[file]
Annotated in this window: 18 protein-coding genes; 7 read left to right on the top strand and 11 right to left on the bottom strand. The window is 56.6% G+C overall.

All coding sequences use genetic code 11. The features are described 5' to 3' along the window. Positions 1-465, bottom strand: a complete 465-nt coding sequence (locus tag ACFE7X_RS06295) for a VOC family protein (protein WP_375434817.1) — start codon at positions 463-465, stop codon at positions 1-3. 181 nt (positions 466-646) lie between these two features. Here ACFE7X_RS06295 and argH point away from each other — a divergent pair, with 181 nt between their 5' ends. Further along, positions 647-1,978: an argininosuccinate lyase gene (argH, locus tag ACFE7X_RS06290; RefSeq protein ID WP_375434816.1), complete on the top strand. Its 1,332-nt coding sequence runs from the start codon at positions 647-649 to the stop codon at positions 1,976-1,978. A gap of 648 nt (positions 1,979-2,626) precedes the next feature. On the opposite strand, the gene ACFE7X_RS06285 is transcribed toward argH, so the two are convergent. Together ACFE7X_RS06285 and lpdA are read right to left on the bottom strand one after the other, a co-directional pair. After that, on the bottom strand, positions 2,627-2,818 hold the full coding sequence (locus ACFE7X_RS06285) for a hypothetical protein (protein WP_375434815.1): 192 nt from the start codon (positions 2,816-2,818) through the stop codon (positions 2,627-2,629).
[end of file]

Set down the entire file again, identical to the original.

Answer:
Annotated in this window: 18 protein-coding genes; 7 read left to right on the top strand and 11 right to left on the bottom strand. The window is 56.6% G+C overall.

All coding sequences use genetic code 11. The features are described 5' to 3' along the window. Positions 1-465, bottom strand: a complete 465-nt coding sequence (locus tag ACFE7X_RS06295) for a VOC family protein (protein WP_375434817.1) — start codon at positions 463-465, stop codon at positions 1-3. 181 nt (positions 466-646) lie between these two features. Here ACFE7X_RS06295 and argH point away from each other — a divergent pair, with 181 nt between their 5' ends. Further along, positions 647-1,978: an argininosuccinate lyase gene (argH, locus tag ACFE7X_RS06290; RefSeq protein ID WP_375434816.1), complete on the top strand. Its 1,332-nt coding sequence runs from the start codon at positions 647-649 to the stop codon at positions 1,976-1,978. A gap of 648 nt (positions 1,979-2,626) precedes the next feature. On the opposite strand, the gene ACFE7X_RS06285 is transcribed toward argH, so the two are convergent. Together ACFE7X_RS06285 and lpdA are read right to left on the bottom strand one after the other, a co-directional pair. After that, on the bottom strand, positions 2,627-2,818 hold the full coding sequence (locus ACFE7X_RS06285) for a hypothetical protein (protein WP_375434815.1): 192 nt from the start codon (positions 2,816-2,818) through the stop codon (positions 2,627-2,629).